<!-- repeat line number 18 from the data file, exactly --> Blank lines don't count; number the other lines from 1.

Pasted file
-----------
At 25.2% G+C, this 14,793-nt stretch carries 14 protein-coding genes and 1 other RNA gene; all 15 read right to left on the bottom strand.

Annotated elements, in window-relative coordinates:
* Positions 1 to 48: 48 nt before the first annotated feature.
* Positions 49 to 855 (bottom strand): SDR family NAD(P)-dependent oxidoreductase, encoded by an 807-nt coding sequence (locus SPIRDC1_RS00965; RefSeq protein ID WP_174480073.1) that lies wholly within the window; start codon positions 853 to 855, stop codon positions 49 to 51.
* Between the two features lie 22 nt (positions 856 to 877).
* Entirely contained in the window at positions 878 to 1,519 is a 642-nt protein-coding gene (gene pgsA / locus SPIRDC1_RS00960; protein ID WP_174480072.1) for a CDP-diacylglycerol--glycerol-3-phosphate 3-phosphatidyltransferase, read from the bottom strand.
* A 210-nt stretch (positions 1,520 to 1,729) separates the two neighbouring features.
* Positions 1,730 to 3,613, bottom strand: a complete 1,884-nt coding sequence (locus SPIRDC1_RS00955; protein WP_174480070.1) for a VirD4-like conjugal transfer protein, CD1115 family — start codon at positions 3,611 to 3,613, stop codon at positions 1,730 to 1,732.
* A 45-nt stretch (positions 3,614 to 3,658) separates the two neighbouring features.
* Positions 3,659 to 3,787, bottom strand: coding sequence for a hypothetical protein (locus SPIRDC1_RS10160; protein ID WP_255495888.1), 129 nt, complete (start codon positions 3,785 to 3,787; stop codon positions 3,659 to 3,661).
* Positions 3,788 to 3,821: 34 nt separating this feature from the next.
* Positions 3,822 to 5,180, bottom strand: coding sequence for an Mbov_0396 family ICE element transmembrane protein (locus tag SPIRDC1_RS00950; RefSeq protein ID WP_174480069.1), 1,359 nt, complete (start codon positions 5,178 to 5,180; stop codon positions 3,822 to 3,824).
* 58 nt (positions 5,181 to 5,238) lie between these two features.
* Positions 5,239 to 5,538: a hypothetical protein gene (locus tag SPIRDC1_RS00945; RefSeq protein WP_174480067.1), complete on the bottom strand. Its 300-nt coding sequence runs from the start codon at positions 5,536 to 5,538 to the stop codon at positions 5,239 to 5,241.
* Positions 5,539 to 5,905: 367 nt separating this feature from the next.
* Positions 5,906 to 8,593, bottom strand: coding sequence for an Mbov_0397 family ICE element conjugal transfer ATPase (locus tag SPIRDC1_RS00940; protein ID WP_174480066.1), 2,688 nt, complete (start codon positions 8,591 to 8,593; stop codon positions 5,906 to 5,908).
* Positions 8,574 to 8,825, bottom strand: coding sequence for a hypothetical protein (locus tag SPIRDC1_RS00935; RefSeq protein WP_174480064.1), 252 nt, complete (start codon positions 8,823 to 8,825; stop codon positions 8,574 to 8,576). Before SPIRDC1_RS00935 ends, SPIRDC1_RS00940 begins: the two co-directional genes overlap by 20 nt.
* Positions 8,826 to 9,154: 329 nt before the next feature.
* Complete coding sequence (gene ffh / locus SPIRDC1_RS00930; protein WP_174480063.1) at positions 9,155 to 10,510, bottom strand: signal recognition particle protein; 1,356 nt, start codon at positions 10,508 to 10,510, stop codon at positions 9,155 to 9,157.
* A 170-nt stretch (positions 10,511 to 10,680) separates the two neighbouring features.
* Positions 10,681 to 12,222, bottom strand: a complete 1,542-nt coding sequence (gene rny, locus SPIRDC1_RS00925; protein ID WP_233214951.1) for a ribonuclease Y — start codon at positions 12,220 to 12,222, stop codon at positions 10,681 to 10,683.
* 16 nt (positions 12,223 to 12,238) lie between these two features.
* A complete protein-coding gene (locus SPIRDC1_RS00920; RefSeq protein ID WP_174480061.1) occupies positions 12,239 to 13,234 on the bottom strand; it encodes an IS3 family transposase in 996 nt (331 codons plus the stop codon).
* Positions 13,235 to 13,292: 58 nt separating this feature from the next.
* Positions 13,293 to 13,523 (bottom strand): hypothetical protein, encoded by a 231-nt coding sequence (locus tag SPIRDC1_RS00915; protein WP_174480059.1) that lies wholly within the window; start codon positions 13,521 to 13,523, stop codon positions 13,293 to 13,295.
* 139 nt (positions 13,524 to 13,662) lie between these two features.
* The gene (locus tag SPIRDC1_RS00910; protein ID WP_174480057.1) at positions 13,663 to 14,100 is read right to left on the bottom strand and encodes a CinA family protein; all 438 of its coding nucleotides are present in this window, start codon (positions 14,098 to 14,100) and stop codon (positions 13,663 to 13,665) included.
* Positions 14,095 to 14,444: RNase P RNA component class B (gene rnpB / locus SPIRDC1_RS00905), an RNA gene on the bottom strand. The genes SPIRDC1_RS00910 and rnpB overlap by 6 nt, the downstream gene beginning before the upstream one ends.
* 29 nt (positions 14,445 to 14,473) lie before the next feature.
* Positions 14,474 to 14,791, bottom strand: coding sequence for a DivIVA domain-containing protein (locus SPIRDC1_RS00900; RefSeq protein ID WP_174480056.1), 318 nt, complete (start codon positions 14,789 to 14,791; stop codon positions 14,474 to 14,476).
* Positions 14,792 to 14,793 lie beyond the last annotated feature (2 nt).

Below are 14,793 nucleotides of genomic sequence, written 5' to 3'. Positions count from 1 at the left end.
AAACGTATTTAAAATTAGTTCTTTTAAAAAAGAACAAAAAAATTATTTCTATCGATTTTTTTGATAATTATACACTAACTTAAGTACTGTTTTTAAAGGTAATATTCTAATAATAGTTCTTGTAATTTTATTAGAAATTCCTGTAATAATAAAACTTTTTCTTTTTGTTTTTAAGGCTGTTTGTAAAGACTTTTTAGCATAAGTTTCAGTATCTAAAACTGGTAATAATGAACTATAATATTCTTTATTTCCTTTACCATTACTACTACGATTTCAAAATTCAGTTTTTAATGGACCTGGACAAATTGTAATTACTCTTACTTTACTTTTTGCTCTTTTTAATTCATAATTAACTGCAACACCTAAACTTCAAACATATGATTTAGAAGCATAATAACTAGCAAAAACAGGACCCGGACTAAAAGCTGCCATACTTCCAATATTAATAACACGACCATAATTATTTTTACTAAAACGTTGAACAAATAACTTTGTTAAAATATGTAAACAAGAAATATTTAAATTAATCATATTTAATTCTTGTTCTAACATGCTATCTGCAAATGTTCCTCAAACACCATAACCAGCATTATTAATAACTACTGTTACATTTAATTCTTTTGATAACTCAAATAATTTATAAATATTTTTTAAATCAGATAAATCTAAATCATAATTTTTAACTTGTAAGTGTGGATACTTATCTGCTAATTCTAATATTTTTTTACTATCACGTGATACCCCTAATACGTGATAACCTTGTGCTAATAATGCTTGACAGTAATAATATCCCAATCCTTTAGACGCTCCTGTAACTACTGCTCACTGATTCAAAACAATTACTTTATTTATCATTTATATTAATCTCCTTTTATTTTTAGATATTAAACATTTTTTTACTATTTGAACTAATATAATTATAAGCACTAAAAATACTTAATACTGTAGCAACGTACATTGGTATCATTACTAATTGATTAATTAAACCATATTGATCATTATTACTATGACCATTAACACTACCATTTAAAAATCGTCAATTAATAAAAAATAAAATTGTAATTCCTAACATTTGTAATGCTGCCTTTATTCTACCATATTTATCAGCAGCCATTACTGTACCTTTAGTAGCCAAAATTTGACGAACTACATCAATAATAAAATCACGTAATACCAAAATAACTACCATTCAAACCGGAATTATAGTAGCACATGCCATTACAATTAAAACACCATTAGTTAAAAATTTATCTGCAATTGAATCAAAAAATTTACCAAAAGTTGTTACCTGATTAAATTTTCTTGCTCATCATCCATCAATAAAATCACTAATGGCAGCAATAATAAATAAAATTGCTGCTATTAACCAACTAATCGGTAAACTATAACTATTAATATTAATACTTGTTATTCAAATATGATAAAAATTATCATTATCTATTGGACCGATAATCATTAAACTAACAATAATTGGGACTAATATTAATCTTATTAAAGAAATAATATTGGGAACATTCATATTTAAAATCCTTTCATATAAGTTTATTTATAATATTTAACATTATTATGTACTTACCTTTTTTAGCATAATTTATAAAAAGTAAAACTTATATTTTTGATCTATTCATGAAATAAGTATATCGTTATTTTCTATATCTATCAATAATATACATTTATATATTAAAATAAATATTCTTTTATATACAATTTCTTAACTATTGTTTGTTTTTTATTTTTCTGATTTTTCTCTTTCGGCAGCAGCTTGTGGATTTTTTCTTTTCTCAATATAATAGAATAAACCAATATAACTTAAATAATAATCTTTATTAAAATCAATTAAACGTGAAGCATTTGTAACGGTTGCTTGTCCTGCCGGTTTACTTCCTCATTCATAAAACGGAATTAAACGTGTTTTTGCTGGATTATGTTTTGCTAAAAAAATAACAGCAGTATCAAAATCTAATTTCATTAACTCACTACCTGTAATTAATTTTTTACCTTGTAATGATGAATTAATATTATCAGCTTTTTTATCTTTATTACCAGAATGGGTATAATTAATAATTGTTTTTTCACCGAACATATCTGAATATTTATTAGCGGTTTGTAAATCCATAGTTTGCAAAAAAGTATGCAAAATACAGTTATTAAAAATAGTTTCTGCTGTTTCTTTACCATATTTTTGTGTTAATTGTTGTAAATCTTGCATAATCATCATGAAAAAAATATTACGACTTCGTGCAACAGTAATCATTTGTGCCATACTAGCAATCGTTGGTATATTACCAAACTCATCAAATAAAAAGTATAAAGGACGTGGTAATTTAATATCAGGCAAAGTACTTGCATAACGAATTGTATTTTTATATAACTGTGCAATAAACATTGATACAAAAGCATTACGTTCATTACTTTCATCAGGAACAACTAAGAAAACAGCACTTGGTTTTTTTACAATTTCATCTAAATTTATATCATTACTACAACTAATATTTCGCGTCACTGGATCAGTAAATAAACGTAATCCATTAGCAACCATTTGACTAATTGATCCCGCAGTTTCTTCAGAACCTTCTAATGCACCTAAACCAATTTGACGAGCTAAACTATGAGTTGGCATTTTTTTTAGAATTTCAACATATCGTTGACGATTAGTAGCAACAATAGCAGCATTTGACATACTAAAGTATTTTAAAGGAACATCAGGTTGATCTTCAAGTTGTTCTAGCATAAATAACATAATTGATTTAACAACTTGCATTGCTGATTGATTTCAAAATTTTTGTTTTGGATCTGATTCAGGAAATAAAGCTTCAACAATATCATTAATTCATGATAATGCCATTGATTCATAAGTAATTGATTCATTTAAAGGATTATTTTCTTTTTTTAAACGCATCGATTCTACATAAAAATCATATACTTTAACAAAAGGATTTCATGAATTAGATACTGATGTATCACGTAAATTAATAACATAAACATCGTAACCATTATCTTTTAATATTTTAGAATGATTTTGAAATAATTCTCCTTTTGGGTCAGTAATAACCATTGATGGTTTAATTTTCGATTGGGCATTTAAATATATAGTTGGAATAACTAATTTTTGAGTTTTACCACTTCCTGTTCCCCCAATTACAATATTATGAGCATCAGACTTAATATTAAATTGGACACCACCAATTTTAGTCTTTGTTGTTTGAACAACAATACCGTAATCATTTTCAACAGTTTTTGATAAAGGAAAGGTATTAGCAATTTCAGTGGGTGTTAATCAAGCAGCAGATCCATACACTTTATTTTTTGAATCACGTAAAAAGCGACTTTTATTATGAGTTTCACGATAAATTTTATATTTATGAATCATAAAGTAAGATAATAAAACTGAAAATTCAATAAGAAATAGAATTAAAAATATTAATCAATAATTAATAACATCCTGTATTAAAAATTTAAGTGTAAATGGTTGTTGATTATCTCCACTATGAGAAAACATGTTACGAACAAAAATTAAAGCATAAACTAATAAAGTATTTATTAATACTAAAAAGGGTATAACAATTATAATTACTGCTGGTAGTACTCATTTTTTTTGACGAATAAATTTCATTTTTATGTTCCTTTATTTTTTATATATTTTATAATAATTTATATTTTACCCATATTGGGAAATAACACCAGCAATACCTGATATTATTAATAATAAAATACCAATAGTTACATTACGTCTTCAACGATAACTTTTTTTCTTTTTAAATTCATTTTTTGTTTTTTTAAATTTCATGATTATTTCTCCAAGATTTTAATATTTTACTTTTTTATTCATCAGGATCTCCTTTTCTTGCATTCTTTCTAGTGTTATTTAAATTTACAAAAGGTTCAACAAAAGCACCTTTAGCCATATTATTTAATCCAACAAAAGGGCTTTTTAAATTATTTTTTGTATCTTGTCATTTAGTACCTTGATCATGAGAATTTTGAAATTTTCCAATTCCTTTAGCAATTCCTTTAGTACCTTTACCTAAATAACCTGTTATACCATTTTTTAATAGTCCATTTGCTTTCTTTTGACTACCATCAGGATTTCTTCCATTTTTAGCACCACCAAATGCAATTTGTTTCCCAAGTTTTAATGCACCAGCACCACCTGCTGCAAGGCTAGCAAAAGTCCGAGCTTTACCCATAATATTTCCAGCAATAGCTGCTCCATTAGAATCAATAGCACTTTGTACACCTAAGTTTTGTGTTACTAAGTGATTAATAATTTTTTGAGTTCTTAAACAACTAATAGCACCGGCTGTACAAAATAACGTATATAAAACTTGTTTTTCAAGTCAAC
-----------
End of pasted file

* Positions 8,826 to 9,154: 329 nt before the next feature.